Critics Hate Pizza Hut's Book It! Reading Program

We’re generally pretty damn cynical about, well, everything, but we have warm memories of Pizza Hut’s Book It! program…and we don’t even like Pizza Hut.

Sadly, not everything that makes you happy is good for you. From CNN:

Book It, which reaches about 22 million children a year, “epitomizes everything that’s wrong with corporate-sponsored programs in school,” said Susan Linn, a Harvard psychologist and co-founder of the Campaign for a Commercial-Free Childhood.

“In the name of education, it promotes junk food consumption to a captive audience … and undermines parents by positioning family visits to Pizza Hut as an integral component of raising literate children,” Linn said.

This week, Linn’s organization called on parents to end their schools’ participation in the long-standing program.

You know, she’s probably right. Nevertheless, we feel compelled to tell you that you can buy totally sweet old school Book It! T-shirts at Book It!s website. Ahhh, bad Consumerist! —MEGHANN MARCO

Critics denounce Pizza Hut reading program [CNN]

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  1. Jesse McBesse says:

    I forgot all about Book It!!! I’ve been a nerd my entire life, so I never really needed much encouragement to read. Nevertheless, I still looked forward to the buttons, stickers, and PIZZA! I have very fond memories, too… this is a shame to hear.

  2. niteflytes says:

    My daugher participated in Book It and now, every time we eat pizza she has this irrational urge to read a book.

  3. Juancho says:

    I thought Book It! was a gyp because I was reading Hardy Boys and other stuff by first and second grade, while other classmates were racking up the credits for what were picture books in comparison. I also remember trying to redeem stuff often had more restrictions than cashing in frequent flier miles.

    But hey, it’s just free pizza, it’s not like it’s damaging kids for life, lady.

  4. MattyMatt says:

    Appropriately, the t-shirts are available in sizes up to 2X-Large.

  5. AtomikB says:

    Whatever, there’s no harm in pizza being a reward for reading. In fact, it’s a way to teach kids that junk food should only be eaten in exceptional situations, and not treated as a regular part of a normal diet. Anything that encourages kids to read is a step in the right direction.

  6. I’m with you. Book It! is a fond memory for me. All I had to do was report on the books I was already reading and then Pizza Hut would hook me with some totally free personal pan pizza.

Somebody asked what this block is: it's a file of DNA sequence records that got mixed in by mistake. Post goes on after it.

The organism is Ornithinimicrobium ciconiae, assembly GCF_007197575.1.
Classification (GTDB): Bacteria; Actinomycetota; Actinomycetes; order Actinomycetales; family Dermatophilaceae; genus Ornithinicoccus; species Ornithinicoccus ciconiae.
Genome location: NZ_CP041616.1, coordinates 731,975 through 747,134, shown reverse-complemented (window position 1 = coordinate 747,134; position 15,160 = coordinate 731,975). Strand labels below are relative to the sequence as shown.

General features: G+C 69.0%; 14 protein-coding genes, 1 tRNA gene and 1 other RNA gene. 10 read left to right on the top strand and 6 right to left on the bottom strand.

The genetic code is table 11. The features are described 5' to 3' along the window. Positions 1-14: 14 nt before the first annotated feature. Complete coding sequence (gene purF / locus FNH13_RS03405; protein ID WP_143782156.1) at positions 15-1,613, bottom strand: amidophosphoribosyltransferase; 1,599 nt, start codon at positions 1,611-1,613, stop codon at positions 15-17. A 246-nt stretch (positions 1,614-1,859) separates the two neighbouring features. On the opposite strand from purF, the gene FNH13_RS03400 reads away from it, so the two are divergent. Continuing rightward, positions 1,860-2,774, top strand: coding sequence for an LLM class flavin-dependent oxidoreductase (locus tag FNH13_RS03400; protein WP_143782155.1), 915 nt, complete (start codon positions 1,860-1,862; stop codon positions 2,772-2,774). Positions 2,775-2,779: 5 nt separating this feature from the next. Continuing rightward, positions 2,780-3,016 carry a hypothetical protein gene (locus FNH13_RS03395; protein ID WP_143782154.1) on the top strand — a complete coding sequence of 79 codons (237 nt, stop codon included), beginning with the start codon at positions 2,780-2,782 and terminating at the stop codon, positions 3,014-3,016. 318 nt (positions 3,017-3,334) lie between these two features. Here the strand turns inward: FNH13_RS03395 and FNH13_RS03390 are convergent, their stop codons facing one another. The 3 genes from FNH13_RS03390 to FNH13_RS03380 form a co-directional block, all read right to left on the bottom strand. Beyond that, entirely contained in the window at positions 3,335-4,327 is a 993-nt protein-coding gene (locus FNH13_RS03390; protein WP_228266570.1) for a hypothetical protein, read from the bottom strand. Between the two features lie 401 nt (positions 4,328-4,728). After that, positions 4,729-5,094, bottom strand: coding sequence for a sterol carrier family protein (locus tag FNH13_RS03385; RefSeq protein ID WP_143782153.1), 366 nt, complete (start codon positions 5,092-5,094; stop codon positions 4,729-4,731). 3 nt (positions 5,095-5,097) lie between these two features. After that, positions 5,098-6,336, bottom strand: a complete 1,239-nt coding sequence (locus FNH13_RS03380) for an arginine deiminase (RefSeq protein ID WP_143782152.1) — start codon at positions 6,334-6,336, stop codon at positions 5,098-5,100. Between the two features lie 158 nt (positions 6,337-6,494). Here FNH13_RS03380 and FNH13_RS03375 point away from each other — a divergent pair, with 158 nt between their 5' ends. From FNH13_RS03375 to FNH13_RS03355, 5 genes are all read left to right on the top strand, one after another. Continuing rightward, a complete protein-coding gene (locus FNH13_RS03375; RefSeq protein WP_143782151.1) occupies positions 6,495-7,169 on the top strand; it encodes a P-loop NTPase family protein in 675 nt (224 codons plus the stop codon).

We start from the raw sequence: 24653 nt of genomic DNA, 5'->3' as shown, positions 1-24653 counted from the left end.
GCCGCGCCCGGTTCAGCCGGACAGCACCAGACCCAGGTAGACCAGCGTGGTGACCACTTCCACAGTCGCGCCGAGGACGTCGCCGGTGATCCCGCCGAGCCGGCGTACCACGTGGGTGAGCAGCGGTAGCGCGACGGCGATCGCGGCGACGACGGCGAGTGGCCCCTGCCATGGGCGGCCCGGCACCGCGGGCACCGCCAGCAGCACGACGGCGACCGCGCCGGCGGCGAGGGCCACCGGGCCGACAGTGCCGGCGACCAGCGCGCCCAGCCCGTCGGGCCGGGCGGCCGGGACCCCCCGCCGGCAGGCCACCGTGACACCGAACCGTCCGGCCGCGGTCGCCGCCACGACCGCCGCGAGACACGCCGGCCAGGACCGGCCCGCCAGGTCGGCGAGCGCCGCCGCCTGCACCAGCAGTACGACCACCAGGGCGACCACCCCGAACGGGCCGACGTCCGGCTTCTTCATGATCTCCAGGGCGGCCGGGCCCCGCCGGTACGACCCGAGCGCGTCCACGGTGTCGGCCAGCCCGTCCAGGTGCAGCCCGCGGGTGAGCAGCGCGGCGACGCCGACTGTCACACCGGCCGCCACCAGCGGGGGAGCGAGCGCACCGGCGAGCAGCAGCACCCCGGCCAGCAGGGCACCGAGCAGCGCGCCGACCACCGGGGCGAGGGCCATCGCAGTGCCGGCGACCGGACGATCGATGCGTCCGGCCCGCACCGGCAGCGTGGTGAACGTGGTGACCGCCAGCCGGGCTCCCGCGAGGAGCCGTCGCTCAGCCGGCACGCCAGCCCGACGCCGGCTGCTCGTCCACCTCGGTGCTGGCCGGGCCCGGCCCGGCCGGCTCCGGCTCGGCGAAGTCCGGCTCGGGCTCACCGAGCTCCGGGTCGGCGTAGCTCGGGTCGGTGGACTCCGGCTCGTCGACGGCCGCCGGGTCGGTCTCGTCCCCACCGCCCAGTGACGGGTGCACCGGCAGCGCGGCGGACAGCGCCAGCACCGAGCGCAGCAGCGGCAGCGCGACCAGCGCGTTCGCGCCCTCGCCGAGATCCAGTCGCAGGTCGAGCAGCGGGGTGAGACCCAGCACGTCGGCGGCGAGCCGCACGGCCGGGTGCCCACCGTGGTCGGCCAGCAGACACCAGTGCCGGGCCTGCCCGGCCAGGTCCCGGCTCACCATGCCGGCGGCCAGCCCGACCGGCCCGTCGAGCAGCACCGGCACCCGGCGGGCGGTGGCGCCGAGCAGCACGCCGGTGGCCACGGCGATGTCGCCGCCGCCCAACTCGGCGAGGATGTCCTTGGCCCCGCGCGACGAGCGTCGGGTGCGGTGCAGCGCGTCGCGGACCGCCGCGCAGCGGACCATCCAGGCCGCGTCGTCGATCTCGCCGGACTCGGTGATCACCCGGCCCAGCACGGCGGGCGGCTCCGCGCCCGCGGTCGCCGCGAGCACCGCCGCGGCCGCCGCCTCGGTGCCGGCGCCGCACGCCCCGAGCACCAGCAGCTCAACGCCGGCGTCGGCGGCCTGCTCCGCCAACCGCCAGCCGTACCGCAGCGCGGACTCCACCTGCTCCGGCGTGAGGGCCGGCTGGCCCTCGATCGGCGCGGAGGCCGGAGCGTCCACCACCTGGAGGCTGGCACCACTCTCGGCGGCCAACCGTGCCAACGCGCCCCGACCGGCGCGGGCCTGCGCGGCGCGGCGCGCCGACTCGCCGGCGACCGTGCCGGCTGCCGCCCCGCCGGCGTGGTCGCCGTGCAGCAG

Pizza Hut’s personal pan pizza was a food for which I had a completely irrational attachment as a lad.

    Through the eyes of an adult, though, I can see the validity of this complaint. Parents have a hard enough time getting kids to eat decent food without Pizza Hut coming along and tying greasy pies to an essential like reading.

  7. mopar_man says:

    Wow. Another parent out to stop everything that’s good because some people can’t parent their kids properly. I see nothing wrong with this program. I participated when I was younger. Did I eat at Pizza Hut everyday? No. I think I went there once every other week with my family. It’s a good incentive to get kids to read. The alternative is to offer kids broccoli and lettuce for reading books. I bet that’ll work great Susan.

  8. Skylar says:

    I had fun doing the Book It! program in third grade, and I didn’t even know where the nearest Pizza Hut was until about four years later.

  9. mopar_man says:

    @AtomikB:
    This guy has the right idea. Principal Cogdill knows the situation too if you read the article. Parents are to blame for fat kids. Some schools can be as well but only those stupid enough to eliminate gym class.

  10. Techguy1138 says:

    And I though I would be the only commenter supporting this.

    Sometimes corporations use education as a ‘crowbar’ to get into childrens homes. This seems to be a genuine corporate effort to promote reading in children.

  11. cflury says:

    I am usually against junk food and eating bad, but I have to say Book It is a great program. A company that does not have to do anything for our children except clog their veins is promoting literacy among young people. This lady is just pissed because her children are too inbred to be able to read and thus can not participate in such an awesome program. Ahhhhhh…. The good old days of Book It and Reading Rainbow.

  12. lincolnparadox says:

  13. marike says: